As Military Fighter Fleet Shrinks, National Guard Eyes Commercial Alternatives

By Sandra I. Erwin

The U.S. Air Force is moving to retire outdated aircraft from its fighter inventory, including F-16s and A-10s that have for decades been operated by the Air National Guard.

Some squadrons are transitioning to unmanned aircraft, a decision endorsed by Air Force leaders as a way to keep the Guard equipped with modern technology and able to support combat operations.

But some Air National Guard leaders are privately grumbling that losing manned aircraft and replacing them with remotely piloted Predators or Global Hawks leaves them ill-equipped to respond to domestic emergencies such as natural disasters and homeland security crises.

Such complaints are not new and often are viewed as politically motivated attempts by states to hold on to military funds and jobs. They recentlyresurfaced during the confirmation hearing for Air Force Secretary nominee Deborah Lee James, where lawmakers questioned Air Force plans to retire larger numbers of aircraft as a result of sequestration budget cuts.

Tensions between the active-duty Air Force and the Guard over resources and equipment reached new heights last year, when leaders proposed deep cuts to the Guard in the fiscal year 2013 budget. The discord likely will continue into 2014, when a congressionally mandated commission is scheduled to make recommendations on how the Air Force should balance the needs of all its components as it absorbs deep spending cuts.

The Air Force proposed to save nearly $9 billion by retiring 286 aircraft over the next five years, including 227 in fiscal year 2013. The 2013 National Defense Authorization Act, meanwhile, directs a reduction of 65 aircraft from the Air National Guard, 57 aircraft from the Air Force Reserve, and 122 aircraft from the active-duty Air Force.

The ongoing turf battle has created a marketing opportunity for Textron AirLand, a privately funded venture that recently unveiled a new jet that is targeted to military buyers. Company officials said the aircraft, called Scorpion, got positive reviews last week at the conference of the National Guard Association of the United States in Honolulu.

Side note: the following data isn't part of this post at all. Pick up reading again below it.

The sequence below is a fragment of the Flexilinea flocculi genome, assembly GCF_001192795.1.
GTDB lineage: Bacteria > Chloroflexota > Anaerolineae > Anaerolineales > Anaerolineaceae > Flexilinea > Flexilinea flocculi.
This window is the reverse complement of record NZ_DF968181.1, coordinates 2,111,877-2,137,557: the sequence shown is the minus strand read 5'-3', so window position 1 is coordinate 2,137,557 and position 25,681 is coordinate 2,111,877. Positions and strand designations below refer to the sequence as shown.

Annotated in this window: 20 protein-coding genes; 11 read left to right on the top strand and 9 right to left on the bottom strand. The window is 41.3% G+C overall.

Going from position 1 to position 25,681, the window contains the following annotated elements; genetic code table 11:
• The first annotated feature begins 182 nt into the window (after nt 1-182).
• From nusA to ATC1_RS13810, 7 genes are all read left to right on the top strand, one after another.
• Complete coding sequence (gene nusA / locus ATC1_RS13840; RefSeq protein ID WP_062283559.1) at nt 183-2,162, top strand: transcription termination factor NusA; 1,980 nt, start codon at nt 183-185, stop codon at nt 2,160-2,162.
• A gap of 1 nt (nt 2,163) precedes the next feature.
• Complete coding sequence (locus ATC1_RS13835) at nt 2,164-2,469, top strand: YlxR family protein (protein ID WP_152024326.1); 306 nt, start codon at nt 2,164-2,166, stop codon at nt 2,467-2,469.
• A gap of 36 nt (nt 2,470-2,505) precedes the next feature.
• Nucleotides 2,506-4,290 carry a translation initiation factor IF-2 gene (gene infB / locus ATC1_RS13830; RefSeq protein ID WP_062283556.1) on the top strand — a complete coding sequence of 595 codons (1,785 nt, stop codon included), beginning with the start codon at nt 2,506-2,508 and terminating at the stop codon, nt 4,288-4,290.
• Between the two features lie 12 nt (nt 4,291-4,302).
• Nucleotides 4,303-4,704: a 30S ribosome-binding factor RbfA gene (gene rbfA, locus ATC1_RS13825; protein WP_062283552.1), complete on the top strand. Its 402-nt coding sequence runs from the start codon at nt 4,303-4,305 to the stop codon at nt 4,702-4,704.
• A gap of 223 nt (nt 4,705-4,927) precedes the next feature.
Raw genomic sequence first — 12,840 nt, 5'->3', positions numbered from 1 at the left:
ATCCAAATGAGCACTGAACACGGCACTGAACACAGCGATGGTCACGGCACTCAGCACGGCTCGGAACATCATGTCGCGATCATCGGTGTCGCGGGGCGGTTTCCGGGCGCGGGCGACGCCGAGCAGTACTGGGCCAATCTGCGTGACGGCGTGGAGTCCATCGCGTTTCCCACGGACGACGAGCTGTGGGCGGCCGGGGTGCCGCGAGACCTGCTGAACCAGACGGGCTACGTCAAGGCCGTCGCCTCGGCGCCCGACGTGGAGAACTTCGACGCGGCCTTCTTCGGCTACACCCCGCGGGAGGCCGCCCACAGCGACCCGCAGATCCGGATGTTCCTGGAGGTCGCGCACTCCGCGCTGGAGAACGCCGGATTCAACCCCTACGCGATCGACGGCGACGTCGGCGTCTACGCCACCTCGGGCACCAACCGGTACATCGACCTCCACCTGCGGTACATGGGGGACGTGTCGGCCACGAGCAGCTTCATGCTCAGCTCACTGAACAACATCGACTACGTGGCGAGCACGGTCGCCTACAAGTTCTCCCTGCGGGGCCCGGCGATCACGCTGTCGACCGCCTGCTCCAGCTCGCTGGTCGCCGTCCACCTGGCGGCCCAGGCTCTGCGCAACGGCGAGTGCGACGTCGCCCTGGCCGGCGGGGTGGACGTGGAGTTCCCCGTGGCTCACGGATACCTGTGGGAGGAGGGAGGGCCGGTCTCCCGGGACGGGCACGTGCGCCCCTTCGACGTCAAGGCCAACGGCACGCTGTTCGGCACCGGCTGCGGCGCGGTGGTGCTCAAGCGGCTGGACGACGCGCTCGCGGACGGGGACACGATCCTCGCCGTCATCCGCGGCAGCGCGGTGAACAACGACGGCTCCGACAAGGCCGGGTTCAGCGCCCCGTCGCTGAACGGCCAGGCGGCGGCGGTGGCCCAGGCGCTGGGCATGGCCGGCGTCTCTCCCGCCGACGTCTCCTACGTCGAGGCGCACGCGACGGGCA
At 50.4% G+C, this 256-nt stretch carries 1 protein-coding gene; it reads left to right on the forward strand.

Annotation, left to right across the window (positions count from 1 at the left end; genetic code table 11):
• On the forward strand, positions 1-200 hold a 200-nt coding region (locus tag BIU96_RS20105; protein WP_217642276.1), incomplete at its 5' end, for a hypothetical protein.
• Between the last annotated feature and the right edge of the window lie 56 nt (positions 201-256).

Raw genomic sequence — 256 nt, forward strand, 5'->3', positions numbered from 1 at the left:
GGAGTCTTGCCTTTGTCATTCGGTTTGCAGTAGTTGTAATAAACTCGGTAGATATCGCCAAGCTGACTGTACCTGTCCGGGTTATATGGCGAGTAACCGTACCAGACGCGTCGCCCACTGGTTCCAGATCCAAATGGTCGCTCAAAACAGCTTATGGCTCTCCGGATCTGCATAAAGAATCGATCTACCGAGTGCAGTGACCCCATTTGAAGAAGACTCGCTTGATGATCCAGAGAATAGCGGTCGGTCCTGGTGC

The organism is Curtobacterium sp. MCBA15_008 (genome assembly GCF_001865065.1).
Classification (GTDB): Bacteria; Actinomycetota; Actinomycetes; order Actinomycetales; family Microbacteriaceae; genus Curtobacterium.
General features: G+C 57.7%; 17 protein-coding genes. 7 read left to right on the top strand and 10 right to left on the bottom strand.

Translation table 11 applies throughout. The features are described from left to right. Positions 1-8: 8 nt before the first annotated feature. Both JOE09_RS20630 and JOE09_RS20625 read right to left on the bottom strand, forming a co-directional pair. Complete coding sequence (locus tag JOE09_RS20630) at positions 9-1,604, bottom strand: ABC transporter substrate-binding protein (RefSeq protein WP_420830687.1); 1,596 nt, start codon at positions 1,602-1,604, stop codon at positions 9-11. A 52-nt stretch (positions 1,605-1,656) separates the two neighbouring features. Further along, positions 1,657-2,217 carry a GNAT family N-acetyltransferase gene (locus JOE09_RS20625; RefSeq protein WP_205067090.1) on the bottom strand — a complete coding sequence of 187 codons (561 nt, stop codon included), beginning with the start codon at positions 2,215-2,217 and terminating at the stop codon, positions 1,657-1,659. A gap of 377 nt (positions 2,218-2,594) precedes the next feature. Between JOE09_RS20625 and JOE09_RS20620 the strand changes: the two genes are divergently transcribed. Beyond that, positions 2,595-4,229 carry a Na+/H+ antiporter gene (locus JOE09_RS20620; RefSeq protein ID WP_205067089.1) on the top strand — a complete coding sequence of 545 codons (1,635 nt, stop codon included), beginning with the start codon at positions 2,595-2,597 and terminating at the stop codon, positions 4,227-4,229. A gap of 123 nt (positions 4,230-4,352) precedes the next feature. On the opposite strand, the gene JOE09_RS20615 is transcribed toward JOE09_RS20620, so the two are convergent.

The Guard is worried about losing its manned aircraft, said Edward Hackett, Textron AirLand program director. “The Guard looks at Scorpion and sees that it fits nicely to their mission space,” Hackett said.

State governments share the Guard’s apprehension about manned aircraft inventories thinning out, and about units becoming too dependent on drones, he said. “Several states already have lost their manned squadrons and will be transitioning to unmanned.”

Units that have flown A-10s and F-16s and are shifting to drones fear that, in the event of a domestic disaster, the red tape associated with unmanned flight could cripple their ability to respond, Hackett said. “There is great interest in having manned aircraft not just for Title 10 [military] but also Title 32 [domestic] responsibilities for homeland security and disaster response,” he said.

The two-seat Scorpion was unveiled this month at the Air Force Association Air & Space Conference. It is still in the final stages of assembly, and a first flight is expected by year’s end, said Hackett.

The company is positioning Scorpion as a low-cost alternative to military fighters and high-end drones for surveillance and light-attack missions.

The supplier is a partnership of Textron’s Cessna Aircraft and a newly created venture, AirLand Enterprises, which is funded by several private investors.

Hackett said the company would not disclose a price tag for the aircraft, but estimated operating cost would be about $3,000 per flying hour. Traditional fighters are three to four times more expensive. That would make Scorpion an attractive option to Guard units that are cash strapped and also seeing greater demand for their services, Hackett said.

Guard officials are hopeful that they can “open up the dialogue on capabilities such as this” with Air Force leaders, he said. Hackett insisted that the company is not seeking to bash unmanned aircraft, but is pointing out the obvious. Drones “do not deploy very well within the national airspace,” he said. “That's been extensively reported.”

Congress has asked the Federal Aviation Administration to develop a plan to integrate unmanned aircraft into the national airspace by September 2015. Allowing drones to fly in U.S. airspace faces many obstacles, however, as there are legal barriers and safety issues that might take years to resolve, according to the Congressional Research Service. In 2007, the FAA issued a policy that stated that “no person may operate an unmanned aircraft system in the National Airspace without specific authority.” Currently, all drone operators who do not fall within the recreational use exemption must apply directly to the FAA for permission to fly.”

In an emergency such as a hurricane or wildfire, when the National Guard is called to deploy immediately, “it is kind of hard to get a Predator up and operating in just a few hours,” said Hackett.

“Manned aircraft can deploy on a moment's notice.”

Topics: Aviation, Tactical Aircraft, C4ISR, Sensors, Homeland Security, Disaster Response, Robotics, Unmanned Air Vehicles

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